Netflix dropped the new version of Texas Chainsaw Massacre, the “sequel” to the original film from 1974. The new Texas Chainsaw Massacre seemed to take a page out of the book of the new Halloween films by picking up the story decades later while retconning the sequels that came after it. They even tossed in an old survivor from the original film as a character.
A group of influencers come to Harlow to create a mecca for culture by buying up failed businesses and opening a restaurant or comic book shop. As they were there, they heard about the legend of Leatherface, the killer from the original movie who disappeared for 50 years. Hey, guess what… Leatherface is in the town! What do you know?
The group of young people, led by Melody (Sarah Yarkin), her sister Lila (Elsie Fisher), Dante (Jacob Latimore), and Ruth (Nell Hudson), come into an old, broken down orphanage where Leatherface’s mommy was keeping him hidden. When the group made the old woman leave the place, she had a heart attack (or something) and died, triggering Leatherface to start cutting off faces and other body parts.
The young influencers also came across a redneck hick named Richter (Moe Dunford) who immediately took a dislike to the group because of their liberal ideals. He called them a cult.
This film went out of the way to punish anyone who would believe in any kind of “cancel culture” or liberal agenda. The film seemed overjoyed to slice up anyone who might take that ideal.
Leatherface, like many other slashers, seemed to be able to move freely around the area without any concern for time. He was here and then mere moments later, he was there. He was exactly wherever the movie’s plot needed him to be without any need for explanation or believability. I do not think there was any kind of mysticism taking place here, although Leatherface sure seemed spry for someone who would have been in his, what, seventies, at least.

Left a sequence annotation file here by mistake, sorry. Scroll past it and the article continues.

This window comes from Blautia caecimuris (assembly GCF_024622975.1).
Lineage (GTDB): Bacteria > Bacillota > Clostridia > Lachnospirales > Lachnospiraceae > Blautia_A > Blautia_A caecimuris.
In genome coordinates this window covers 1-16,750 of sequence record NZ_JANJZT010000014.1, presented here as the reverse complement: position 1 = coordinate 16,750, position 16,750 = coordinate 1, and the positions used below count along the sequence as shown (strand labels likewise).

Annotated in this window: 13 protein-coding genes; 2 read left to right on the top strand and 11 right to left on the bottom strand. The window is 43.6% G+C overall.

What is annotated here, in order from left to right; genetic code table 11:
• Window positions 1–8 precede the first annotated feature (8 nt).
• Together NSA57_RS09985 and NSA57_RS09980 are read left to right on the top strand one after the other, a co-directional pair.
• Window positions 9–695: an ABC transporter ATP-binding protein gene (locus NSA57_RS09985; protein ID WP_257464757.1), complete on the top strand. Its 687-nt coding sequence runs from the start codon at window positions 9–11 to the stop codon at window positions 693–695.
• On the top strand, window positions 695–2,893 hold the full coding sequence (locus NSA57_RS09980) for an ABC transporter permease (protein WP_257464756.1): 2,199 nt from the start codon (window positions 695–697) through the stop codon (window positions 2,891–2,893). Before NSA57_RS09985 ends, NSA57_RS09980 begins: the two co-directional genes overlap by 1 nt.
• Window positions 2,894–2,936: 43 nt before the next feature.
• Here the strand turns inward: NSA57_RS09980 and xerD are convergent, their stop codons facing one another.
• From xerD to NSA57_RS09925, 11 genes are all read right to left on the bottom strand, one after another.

The film was filled with gore and then some more gore. It sacrificed any chance for character development for more gore. They even brought in a literal bus full of people to be nothing more than victims. Even this movie’s Laurie Strode wannabe, Sally Hardesty (Olwen Fouéré), did not have any character at all. She even had a chance to finish everything early, but she just let Leatherface go. It was an insane scene that made zero sense.
The film made Lily a survivor of a school shooting and did nothing but use that as a repulsive tag. It showed her fascinated by redneck Richter’s assault gun in one of the most distasteful moments of the flick.
The film is only concerned with being a gore fest, and that it does regularly. There were some truly disgusting kills, but there was nothing here that required a new Texas Chainsaw Massacre to be made. It seemed as if it only wanted to remake 2018 Halloween and punish those privileged Gen Z people who only want to make the world a better place. Off with their heads, I guess.
This is bad.